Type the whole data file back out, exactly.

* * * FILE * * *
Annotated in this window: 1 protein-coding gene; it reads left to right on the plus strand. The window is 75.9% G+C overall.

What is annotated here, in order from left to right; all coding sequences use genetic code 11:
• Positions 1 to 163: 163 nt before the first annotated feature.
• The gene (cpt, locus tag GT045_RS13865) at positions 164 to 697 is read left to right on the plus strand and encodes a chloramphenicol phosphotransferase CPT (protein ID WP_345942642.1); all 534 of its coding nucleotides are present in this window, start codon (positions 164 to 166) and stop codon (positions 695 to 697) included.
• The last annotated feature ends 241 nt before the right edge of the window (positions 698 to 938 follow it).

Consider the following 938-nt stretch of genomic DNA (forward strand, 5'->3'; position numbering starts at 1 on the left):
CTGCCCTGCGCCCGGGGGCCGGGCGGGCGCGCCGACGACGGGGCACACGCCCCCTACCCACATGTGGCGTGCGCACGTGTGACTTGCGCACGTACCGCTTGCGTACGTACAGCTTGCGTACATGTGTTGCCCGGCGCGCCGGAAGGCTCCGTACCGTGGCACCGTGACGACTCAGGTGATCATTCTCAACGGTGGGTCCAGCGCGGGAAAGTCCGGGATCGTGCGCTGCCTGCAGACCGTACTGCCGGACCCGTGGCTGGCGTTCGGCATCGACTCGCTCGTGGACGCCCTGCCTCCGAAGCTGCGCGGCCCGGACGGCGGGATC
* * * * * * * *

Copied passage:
Annotated in this window: 1 protein-coding gene; it reads left to right on the plus strand. The window is 75.9% G+C overall.

What is annotated here, in order from left to right; all coding sequences use genetic code 11:
• Positions 1 to 163: 163 nt before the first annotated feature.
• The gene (cpt, locus tag GT045_RS13865) at positions 164 to 697 is read left to right on the plus strand and encodes a chloramphenicol phosphotransferase CPT (protein ID WP_345942642.1); all 534 of its coding nucleotides are present in this window, start codon (positions 164 to 166) and stop codon (positions 695 to 697) included.
• The last annotated feature ends 241 nt before the right edge of the window (positions 698 to 938 follow it).

Consider the following 938-nt stretch of genomic DNA (forward strand, 5'->3'; position numbering starts at 1 on the left):
CTGCCCTGCGCCCGGGGGCCGGGCGGGCGCGCCGACGACGGGGCACACGCCCCCTACCCACATGTGGCGTGCGCACGTGTGACTTGCGCACGTACCGCTTGCGTACGTACAGCTTGCGTACATGTGTTGCCCGGCGCGCCGGAAGGCTCCGTACCGTGGCACCGTGACGACTCAGGTGATCATTCTCAACGGTGGGTCCAGCGCGGGAAAGTCCGGGATCGTGCGCTGCCTGCAGACCGTACTGCCGGACCCGTGGCTGGCGTTCGGCATCGACTCGCTCGTGGACGCCCTGCCTCCGAAGCTGCGCGGCCCGGACGGCGGGATC